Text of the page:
Dona Polonia Montanez of San Juan Capistrano, 1829-1917

 

 “I declare to you that woman must not depend upon the protection of man, but must be taught to protect herself and there I take my stand.”

Susan B. Anthony (1820-1906), the pioneer in the U.S. Woman Suffrage Movement

Polonia Montanez

Dona Polonia Montanez kneeling in her garden circa 1910.

Polonia Montañez was born in the pueblo of San Juan Capistrano during the Mexican period of California’s history. Despite the Mission San Juan Capistrano’s secularization by the Mexican government between 1833 and 1865, when President Lincoln restored the Mission to the Catholic Church, Polonia’s family was, and remained, closely connected to the Mission for several decades into the 1900s.

Histories about San Juan Capistrano often erroneously note that Polonia’s father was Tomas Gutierrez. Gutierrez, a farmer and a carpenter for the Mission, was, in fact, her grandfather. Polonia’s parents are rarely mentioned and died in 1851 or earlier, and their names do not appear in the 1850 census. Polonia’s parents were Jose Maria Montaño who was a Mazatlan Volunteer, and Josefa Gutierrez.[1] The 1850 census did not state the relationship of other persons in a household to the head of household, so family relationships are not clear. However, according to Saddleback Ancestors, Polonia, along with her younger sister Maria and brother Bruno, was living with her grandparents in 1851. This is supported by the 1850 census for San Juan Township.[2] Polonia was married and widowed three times, outliving all of her husbands but bearing no children. She was married in 1853 to Francisco Cañedo for seventeen years before he died in 1870. In Father St. John O’Sulivan’s stories about life in Capistrano, he relays a tale told to him by Polonia about an omen of bad luck, an “ill sign,” that occurred on her wedding day to Cañedo: dropping his marriage gift of three reales (coins). To her, the bad luck was not bearing children.[3] Her second marriage to Juan Pablo Serrano was shortlived from 1873 to 1875 when Juan died.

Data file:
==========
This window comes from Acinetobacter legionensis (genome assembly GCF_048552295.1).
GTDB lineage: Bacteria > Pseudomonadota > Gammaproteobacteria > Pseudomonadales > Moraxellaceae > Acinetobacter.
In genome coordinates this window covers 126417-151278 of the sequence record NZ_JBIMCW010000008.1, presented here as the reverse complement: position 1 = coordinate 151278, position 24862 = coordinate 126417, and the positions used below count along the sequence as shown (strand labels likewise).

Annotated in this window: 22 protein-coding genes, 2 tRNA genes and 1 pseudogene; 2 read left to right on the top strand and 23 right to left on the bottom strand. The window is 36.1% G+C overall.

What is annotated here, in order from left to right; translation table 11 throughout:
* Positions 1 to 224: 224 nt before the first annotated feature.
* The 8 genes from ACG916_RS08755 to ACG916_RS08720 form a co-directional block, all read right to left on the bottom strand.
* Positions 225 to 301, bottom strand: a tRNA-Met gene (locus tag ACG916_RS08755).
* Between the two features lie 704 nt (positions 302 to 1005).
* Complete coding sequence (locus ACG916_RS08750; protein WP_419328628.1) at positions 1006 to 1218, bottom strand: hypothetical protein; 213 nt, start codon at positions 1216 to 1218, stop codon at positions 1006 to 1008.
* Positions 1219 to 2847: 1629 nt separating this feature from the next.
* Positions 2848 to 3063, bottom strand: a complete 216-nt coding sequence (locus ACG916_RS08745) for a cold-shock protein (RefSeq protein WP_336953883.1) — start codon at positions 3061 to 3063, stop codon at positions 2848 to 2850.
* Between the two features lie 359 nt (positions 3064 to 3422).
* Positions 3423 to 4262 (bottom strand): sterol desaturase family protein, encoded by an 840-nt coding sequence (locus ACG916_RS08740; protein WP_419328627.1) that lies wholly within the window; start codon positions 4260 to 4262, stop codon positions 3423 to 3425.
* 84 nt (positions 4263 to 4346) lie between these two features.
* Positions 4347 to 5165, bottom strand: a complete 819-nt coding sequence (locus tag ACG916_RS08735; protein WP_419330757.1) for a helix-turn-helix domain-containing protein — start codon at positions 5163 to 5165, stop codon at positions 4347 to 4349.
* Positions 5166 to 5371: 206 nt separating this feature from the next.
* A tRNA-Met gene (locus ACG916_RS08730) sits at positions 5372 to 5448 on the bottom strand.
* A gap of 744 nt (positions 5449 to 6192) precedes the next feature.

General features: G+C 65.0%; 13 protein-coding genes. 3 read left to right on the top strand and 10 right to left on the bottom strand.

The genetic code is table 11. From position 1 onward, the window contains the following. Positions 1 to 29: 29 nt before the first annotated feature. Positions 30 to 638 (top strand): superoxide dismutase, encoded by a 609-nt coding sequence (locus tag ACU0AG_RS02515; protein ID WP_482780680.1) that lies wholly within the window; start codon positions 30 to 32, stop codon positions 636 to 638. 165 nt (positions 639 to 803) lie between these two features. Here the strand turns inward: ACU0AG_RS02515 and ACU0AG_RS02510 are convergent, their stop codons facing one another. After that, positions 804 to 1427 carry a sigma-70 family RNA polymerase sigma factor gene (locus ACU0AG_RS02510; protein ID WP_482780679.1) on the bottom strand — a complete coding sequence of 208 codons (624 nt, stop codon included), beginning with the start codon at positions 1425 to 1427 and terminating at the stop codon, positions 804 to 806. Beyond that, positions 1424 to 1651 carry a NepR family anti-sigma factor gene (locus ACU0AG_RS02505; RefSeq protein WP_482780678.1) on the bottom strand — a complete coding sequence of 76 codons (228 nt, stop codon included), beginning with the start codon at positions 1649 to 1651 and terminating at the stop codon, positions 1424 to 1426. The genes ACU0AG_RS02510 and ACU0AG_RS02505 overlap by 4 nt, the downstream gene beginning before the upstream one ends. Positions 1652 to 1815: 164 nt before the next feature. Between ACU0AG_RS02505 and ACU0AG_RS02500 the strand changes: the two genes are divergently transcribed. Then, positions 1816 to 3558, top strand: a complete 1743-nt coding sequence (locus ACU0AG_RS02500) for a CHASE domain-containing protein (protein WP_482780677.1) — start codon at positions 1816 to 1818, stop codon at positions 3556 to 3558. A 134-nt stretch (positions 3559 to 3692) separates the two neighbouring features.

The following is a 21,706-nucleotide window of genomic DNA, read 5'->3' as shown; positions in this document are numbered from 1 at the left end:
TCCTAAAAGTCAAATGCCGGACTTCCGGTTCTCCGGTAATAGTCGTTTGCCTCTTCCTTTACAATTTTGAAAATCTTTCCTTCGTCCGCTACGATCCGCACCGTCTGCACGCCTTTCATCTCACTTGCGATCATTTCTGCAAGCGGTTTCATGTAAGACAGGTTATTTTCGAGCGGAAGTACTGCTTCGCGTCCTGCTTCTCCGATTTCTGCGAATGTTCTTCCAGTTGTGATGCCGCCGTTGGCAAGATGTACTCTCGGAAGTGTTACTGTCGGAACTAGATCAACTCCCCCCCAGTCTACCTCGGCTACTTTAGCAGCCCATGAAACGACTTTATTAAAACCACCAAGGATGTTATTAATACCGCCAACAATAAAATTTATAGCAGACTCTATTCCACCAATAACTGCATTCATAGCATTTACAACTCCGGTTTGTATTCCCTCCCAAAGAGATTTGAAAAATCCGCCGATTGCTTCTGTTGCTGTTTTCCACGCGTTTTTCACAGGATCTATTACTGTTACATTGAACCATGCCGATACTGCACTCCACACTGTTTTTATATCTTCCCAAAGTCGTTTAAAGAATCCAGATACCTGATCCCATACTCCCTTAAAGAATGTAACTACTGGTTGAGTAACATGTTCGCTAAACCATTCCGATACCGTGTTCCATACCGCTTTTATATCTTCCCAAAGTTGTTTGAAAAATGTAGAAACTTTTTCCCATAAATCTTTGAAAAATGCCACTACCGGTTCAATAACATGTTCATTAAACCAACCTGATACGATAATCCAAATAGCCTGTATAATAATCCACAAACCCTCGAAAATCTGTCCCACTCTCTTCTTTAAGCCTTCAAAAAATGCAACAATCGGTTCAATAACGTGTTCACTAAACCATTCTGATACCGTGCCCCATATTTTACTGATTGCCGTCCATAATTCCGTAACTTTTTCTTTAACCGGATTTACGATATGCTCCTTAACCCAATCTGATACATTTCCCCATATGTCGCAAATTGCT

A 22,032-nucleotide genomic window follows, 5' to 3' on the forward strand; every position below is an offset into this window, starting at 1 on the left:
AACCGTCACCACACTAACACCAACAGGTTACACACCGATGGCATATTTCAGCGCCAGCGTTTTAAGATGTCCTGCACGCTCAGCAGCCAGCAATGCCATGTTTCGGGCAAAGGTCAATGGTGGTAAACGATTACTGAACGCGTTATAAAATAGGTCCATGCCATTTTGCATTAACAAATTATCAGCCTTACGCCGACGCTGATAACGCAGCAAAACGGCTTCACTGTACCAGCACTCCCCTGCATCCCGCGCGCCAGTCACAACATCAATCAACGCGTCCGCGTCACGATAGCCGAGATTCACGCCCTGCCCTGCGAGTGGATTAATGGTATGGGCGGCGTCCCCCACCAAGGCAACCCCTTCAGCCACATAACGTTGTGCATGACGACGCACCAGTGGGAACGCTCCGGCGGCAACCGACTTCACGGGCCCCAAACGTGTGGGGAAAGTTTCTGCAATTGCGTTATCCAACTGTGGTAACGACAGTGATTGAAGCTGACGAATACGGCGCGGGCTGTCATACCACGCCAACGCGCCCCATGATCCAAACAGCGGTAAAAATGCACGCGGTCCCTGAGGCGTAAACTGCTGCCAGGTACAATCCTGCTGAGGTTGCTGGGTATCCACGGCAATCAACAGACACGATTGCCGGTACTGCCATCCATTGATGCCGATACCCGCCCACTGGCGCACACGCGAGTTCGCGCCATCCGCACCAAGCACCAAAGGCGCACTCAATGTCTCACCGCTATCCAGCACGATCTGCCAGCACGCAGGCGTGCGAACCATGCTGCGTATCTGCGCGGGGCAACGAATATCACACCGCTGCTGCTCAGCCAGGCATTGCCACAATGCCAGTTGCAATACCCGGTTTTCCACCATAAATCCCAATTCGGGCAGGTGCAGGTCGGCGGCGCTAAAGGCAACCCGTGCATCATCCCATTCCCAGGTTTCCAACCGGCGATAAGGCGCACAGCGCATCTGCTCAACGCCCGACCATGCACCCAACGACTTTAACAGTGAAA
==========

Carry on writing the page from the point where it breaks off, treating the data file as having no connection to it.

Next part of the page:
Young girls seated below Mission bells, circa 1890s. Polonia Montanez taught children catechism lessons during this period when there was no priest residing at Mission San Juan Capistrano.

Polonia’s third husband was Isidore Marcello Simard, a naturalist from France according to the 1900 census record. They were married in 1880 and Isidore lived until 1912. Polonia’s younger sister, Maria, married Jose de Jesus Godines and had a daughter, Catalina Godines.[4] Catalina is recorded living with Polonia and Isidore as their step-daughter in the 1900 census, since Polonia’s sister Maria had died during the small pox epidemic in 1863.[5] Catalina later married a Yorba, and Polonia’s home and property passed into the Yorba family when Catalina inherited it upon Polonia’s death in 1917.

The census records generally show Polonia’s occupation as “at home” or “keeping house” or blank. However, Polonia was known to be a healer and worked as one of the village midwives. She was also entrusted with the religious education of the village children during those periods between 1886 and 1910 when Mission San Juan Capistrano had no permanent priest living in the mission grounds. These periods were actually fairly long, when priests visited but none actually lived there according to Father Englehardt.[6] This religious instruction and catechism responsibility earned Polonia the title of “Captain of the Pueblo” and she had a small chapel set up at the northeast corner of her adobe home. She is best known for the story of how, during a drought, she took the children to pray for rain over three days when they were finally rewarded with a deluge.